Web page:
Death of Stephen Foster 

Death of Stephen Foster 

U.S. #879 was issued in Bardstown, Kentucky, where Foster was inspired to write “My Old Kentucky Home.”

On January 13, 1864, Stephen Foster, the “father of American music,” died in New York City.

Stephen Collins Foster was born on July 4, 1826, in Lawrenceville, Pennsylvania. The youngest of nine children, Foster attended private schools and taught himself to play the clarinet, violin, guitar, flute, and piano.

Foster never received a formal education in musical composition but wrote his first song, “Tioga Waltz,” when he was just 14 years old. He published his first song, “Open Thy Lattice Love,” three years later. Foster briefly attended college, but took a trip to Pittsburgh and never went back to school. Instead, he moved to Cincinnati, Ohio to work as a bookkeeper for his brother’s steamship company.

U.S. #879 – Classic First Day Cover.

While in Cincinnati, Foster wrote his first successful songs between 1848 and 1849. Among these songs was “Oh! Susanna,” which became a popular anthem of the California Gold Rush. Also during this time, he published Foster’s Ethiopian Melodies, which included “Nelly Was a Lady,” popularized by the Christy Minstrels.

U.S. #2636 pictures My Old Kentucky Home State Park, named after Foster’s famed song.

After that success, Foster moved back to Pennsylvania and signed a contract with the Christy Minstrels. This would lead to perhaps his most successful musical period. In the early 1850s, he wrote several now-famous songs, including “Camptown Races,” “Nelly By,” “Ring de Banjo,” “Old Folks at Home” (also known as “Swanee River”), “My Old Kentucky Home,” “Old Dog Tray,” and “Jeanie with the Light Brown Hair.” Many of Foster’s songs had southern themes, though he never lived there and only visited once.

After the Civil War broke out and Abraham Lincoln called for volunteers, Foster set the poem “We Are Coming, Father Abra’am” to music. There is little information about Foster’s final years, though he wrote the song “Beautiful Dreamer” sometime between 1862 and 1864. In January 1864, he had a bad fever and fell, suffering a gruesome wound. After he was discovered and taken to the hospital, Stephen Foster died on January 13, 1864, at just 37 years old.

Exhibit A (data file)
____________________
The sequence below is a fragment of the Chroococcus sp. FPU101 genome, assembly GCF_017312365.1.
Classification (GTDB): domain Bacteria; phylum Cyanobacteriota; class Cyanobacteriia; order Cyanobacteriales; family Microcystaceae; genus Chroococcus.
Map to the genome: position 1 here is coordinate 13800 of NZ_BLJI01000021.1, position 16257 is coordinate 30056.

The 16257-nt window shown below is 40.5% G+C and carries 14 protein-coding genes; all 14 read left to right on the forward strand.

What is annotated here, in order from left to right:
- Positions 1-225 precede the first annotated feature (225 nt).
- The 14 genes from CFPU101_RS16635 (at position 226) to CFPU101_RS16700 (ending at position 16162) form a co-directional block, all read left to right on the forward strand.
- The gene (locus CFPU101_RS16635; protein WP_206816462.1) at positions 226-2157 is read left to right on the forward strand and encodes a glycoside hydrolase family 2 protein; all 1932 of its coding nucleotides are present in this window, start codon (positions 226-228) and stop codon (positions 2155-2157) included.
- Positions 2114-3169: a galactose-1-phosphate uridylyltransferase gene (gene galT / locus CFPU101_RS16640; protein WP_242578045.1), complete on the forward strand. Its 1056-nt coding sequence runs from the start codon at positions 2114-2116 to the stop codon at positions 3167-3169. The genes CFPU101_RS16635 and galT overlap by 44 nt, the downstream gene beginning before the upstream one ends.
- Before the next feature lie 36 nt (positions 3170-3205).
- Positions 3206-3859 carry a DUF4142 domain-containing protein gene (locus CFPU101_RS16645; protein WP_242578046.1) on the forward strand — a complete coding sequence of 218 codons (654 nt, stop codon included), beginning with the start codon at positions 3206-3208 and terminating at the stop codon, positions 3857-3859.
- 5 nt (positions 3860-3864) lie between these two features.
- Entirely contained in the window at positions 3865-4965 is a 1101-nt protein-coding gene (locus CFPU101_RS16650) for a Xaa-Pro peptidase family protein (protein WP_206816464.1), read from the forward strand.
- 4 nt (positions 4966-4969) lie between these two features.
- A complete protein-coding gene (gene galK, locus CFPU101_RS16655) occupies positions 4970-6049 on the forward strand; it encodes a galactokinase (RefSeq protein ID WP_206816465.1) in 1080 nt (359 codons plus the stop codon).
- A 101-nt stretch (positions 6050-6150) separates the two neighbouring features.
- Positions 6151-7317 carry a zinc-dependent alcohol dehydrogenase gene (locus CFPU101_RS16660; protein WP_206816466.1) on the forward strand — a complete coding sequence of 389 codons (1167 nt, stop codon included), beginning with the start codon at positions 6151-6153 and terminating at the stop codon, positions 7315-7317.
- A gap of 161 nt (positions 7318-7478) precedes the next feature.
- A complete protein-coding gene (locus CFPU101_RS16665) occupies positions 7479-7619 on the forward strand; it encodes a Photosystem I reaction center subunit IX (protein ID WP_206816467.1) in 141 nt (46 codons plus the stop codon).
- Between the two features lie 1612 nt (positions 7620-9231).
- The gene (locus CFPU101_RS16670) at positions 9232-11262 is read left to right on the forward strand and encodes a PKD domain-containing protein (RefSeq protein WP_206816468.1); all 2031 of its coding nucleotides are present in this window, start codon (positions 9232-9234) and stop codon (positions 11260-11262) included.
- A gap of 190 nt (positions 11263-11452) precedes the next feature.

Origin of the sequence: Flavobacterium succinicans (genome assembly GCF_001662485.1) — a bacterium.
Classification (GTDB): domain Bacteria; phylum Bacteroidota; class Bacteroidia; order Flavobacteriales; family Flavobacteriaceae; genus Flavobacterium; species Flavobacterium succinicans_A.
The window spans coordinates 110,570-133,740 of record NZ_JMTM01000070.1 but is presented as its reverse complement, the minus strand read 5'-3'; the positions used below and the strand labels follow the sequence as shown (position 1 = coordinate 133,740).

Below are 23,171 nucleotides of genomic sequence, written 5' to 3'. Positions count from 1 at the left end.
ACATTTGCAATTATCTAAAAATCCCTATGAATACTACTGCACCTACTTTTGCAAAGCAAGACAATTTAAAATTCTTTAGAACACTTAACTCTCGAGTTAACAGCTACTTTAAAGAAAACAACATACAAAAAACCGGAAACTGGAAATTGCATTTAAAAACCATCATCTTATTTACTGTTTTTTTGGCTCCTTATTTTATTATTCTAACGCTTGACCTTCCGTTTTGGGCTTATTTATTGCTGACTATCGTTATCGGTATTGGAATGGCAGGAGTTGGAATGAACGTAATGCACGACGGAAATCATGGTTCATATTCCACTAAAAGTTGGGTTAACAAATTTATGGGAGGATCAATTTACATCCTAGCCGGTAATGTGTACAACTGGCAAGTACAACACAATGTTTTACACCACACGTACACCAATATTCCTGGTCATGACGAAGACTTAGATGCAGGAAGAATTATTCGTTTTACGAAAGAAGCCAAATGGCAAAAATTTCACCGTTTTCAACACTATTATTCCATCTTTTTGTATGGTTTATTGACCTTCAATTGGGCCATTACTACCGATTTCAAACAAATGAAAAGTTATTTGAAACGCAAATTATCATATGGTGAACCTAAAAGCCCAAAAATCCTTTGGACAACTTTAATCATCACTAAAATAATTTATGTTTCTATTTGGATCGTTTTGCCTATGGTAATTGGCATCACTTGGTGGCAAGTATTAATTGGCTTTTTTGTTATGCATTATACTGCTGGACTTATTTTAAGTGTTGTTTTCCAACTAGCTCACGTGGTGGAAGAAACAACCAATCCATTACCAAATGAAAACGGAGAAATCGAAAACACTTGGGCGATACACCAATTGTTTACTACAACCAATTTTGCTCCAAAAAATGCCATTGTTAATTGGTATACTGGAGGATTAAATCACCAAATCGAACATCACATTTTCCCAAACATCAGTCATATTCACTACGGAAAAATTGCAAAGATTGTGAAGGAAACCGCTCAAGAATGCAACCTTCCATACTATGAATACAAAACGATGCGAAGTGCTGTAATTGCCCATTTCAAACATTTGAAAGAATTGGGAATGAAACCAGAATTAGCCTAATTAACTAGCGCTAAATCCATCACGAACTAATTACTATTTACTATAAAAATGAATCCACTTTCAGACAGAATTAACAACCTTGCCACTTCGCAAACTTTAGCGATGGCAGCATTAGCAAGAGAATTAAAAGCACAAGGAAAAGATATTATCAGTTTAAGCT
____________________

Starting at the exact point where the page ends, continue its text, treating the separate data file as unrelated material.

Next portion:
U.S. #2636 – Silk First Day Cover picturing Stephen Foster.

In the years since his death, Foster’s music went on to become even more widespread and popular. Title 36 of the US Code names January 13 as Stephen Foster Memorial Day. There are two state parks named in his honor, and another in honor of one of his songs: My Old Kentucky Home State Park. “My Old Kentucky Home” is the state song of Kentucky and “Old Folks at Home” is the state song of Florida.

Click here to listen to some of Foster’s songs.

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On October 24, 2017, Albert Einstein’s “Theory of Happiness” note sold for $1.56 million. Einstein penned the note in 1922 for a Tokyo bellboy, either because he refused to accept a tip, or Einstein didn’t have the small change. He told the bellboy if he was lucky, it might be worth more than spare change one day. The note said, “A calm and modest life brings more happiness than the pursuit of success combined with constant restlessness.”

 

In June 2017, President Trump announced that the US would withdraw itself from the Paris Climate Agreement as soon as possible, which be 2019. Trump explained that the agreement would “undermine the US economy” and put the country at a “permanent disadvantage.” The move sparked widespread complaints both in the US and internationally. However, many American companies insisted they would continue to stick the provisions of the agreement even in the US does withdraw.

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5 responses to "Death of Stephen Foster "

5 thoughts on “Death of Stephen Foster ”

  1. I used to hear his songs in camp meetings when I was a boy in the 1930s, but I haven’t heard a Stephen Foster song in years, except for My Old Kentucky Home. I wonder where in our current culture Stephen Foster songs are evenl familiar to our young people. His songs had lovely rhythm and melody, and seemed so to fit so well with guitar accompaniment. Thanks for bringing his songs back to life.

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